Titel: Brutus’ Role in Shakespeare’s Julius Caesar
Autoren/Herausgeber: Anne Decker
Ausgabe: 1., Auflage
Seminar paper from the year 2012 in the subject English Language and Literature Studies - Literature, grade: 1,7, University of Münster, course: Shakespeare - The Roman Plays, language: English, abstract: Upon reading Shakespeare’s “The Tragedy of Julius Caesar” one would agree that Marcus Brutus is the character which, at first glance, appears to be most likeable. Honour as value is something that turns up frequently throughout the play, especially with regard to Brutus. Being the one that murders a friend in order to free the people from tyranny, he acts according to his personal conception of honour. It is not without facing an inner conflict that he decides to put aside his personal feelings of friendship in order to serve the common good. This is what one could say about Brutus if matters were as clear as that. On closer inspection, however, one quickly takes notice of discrepancies as to Brutus’ character and actions.
Carrie Pestritto states that “Brutus’s honour […] gives him an almost Christ-like aura“ whereas others see him as ambiguous and his character as not to be defined unequivocally. The idea of honour can be interpreted in many different ways and the characters’ understanding of honour differ immensely. “’Caesar was ambitious […] and Brutus is an honourable man’ (3.2.79-88). Are things really as simple as that?” Kullmann, referring to Pestritto here, poses a question that will be discussed in this paper. The focus is to be on Brutus and his view of the events, evaluating his actions and the reasoning they are based on. It will be possible to see that his only way of coming to a decision and carrying out the assassination is by means of self-delusion. To open himself up to and reconcile with the idea of committing a murder, he has to construct his own fiction, ending up living in a fool’s paradise. For him the way things appear to be weighs down what they are in reality.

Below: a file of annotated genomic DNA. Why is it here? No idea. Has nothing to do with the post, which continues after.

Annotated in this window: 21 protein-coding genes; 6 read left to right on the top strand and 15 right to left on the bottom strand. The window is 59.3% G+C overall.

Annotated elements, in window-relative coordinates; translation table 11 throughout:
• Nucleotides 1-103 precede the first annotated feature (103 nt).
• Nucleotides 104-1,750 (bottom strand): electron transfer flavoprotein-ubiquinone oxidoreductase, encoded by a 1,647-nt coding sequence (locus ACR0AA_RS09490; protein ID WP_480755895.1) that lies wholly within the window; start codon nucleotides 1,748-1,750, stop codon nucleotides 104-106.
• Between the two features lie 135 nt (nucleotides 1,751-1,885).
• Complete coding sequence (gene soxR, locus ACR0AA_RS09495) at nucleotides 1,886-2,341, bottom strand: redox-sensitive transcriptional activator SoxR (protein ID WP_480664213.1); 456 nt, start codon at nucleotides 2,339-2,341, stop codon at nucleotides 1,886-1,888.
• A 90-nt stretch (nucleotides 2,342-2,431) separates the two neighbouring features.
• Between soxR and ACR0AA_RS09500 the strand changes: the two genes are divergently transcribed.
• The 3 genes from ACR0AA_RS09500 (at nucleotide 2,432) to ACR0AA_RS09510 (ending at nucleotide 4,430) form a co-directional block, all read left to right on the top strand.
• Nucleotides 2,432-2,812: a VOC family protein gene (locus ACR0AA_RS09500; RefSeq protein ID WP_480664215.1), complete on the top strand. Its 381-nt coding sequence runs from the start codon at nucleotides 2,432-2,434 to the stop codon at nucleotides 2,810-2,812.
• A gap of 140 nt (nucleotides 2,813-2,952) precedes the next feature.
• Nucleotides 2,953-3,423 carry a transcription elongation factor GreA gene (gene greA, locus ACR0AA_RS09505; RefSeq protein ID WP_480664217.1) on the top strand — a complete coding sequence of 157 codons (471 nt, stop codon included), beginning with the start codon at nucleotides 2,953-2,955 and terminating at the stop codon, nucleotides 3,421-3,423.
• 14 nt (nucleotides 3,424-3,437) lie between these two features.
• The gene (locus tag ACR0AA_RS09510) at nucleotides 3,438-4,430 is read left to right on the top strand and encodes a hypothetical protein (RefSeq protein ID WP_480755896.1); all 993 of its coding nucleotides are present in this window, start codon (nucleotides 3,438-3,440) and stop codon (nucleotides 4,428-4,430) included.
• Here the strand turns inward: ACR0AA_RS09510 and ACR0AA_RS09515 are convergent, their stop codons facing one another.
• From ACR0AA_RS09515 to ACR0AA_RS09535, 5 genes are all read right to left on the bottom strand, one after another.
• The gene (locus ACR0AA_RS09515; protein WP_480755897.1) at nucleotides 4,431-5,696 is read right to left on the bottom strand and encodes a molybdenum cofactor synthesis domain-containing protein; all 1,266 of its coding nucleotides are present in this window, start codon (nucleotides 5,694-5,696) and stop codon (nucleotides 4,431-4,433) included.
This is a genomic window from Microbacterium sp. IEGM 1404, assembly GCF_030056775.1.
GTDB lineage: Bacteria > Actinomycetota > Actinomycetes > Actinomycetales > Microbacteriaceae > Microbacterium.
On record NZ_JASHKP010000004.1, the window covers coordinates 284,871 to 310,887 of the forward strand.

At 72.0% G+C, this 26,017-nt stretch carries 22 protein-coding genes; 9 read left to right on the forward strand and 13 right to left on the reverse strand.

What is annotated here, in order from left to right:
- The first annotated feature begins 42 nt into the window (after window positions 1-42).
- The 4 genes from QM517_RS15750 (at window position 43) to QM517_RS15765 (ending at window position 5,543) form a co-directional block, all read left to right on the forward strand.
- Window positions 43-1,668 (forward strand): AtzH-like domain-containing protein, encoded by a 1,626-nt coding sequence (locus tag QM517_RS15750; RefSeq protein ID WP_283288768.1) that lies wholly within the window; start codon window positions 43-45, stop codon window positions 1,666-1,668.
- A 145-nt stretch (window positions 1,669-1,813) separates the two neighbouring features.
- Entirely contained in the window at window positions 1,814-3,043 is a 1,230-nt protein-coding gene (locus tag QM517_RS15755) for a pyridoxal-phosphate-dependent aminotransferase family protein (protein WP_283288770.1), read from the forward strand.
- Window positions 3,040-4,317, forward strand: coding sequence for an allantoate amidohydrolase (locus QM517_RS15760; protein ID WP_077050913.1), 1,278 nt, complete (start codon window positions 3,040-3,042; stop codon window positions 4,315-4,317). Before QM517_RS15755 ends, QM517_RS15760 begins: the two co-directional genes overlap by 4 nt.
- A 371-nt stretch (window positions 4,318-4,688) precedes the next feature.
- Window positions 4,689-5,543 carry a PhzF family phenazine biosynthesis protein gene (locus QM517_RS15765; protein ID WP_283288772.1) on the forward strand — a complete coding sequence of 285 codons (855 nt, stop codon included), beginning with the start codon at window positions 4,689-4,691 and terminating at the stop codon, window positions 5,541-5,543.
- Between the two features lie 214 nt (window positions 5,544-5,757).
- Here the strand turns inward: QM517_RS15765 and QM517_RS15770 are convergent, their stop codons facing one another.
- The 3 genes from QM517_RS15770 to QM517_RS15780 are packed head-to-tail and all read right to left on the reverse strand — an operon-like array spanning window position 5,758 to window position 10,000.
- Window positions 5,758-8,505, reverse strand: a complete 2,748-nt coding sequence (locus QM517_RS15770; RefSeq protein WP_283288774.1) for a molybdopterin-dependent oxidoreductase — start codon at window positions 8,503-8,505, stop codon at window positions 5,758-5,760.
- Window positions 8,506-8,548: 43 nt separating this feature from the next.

Important in the above mentioned context is Brutus’ part in the conspiracy, which is going to be worked out in detail. Since the question of honour is such an essential factor, it is necessary to clarify the fact that there are various ways of defining honour and accordingly each character has their own sense of honour. Gradually, Brutus is dragged into the conspiracy, a process on the basis of which we are able to learn a lot about his character and his moral concepts.